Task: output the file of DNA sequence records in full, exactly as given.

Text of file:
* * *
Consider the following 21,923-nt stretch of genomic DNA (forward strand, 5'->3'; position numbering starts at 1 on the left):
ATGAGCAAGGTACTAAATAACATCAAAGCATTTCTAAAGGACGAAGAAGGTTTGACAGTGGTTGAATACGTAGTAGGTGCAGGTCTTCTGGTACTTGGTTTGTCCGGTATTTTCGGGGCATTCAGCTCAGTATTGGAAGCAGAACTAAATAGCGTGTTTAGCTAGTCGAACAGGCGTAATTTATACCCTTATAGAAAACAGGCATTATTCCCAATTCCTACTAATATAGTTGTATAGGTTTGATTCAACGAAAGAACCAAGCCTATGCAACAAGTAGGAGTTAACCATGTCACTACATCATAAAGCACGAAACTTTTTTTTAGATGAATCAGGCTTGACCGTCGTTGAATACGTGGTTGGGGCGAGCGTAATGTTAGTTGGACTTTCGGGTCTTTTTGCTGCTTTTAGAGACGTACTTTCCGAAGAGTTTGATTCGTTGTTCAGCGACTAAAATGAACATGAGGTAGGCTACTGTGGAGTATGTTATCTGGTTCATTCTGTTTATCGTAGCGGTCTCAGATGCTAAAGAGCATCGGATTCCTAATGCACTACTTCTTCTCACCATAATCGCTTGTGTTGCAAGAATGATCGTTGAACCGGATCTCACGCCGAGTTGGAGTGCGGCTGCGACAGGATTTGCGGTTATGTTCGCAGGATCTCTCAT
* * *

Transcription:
Consider the following 21,923-nt stretch of genomic DNA (forward strand, 5'->3'; position numbering starts at 1 on the left):
ATGAGCAAGGTACTAAATAACATCAAAGCATTTCTAAAGGACGAAGAAGGTTTGACAGTGGTTGAATACGTAGTAGGTGCAGGTCTTCTGGTACTTGGTTTGTCCGGTATTTTCGGGGCATTCAGCTCAGTATTGGAAGCAGAACTAAATAGCGTGTTTAGCTAGTCGAACAGGCGTAATTTATACCCTTATAGAAAACAGGCATTATTCCCAATTCCTACTAATATAGTTGTATAGGTTTGATTCAACGAAAGAACCAAGCCTATGCAACAAGTAGGAGTTAACCATGTCACTACATCATAAAGCACGAAACTTTTTTTTAGATGAATCAGGCTTGACCGTCGTTGAATACGTGGTTGGGGCGAGCGTAATGTTAGTTGGACTTTCGGGTCTTTTTGCTGCTTTTAGAGACGTACTTTCCGAAGAGTTTGATTCGTTGTTCAGCGACTAAAATGAACATGAGGTAGGCTACTGTGGAGTATGTTATCTGGTTCATTCTGTTTATCGTAGCGGTCTCAGATGCTAAAGAGCATCGGATTCCTAATGCACTACTTCTTCTCACCATAATCGCTTGTGTTGCAAGAATGATCGTTGAACCGGATCTCACGCCGAGTTGGAGTGCGGCTGCGACAGGATTTGCGGTTATGTTCGCAGGATCTCTCAT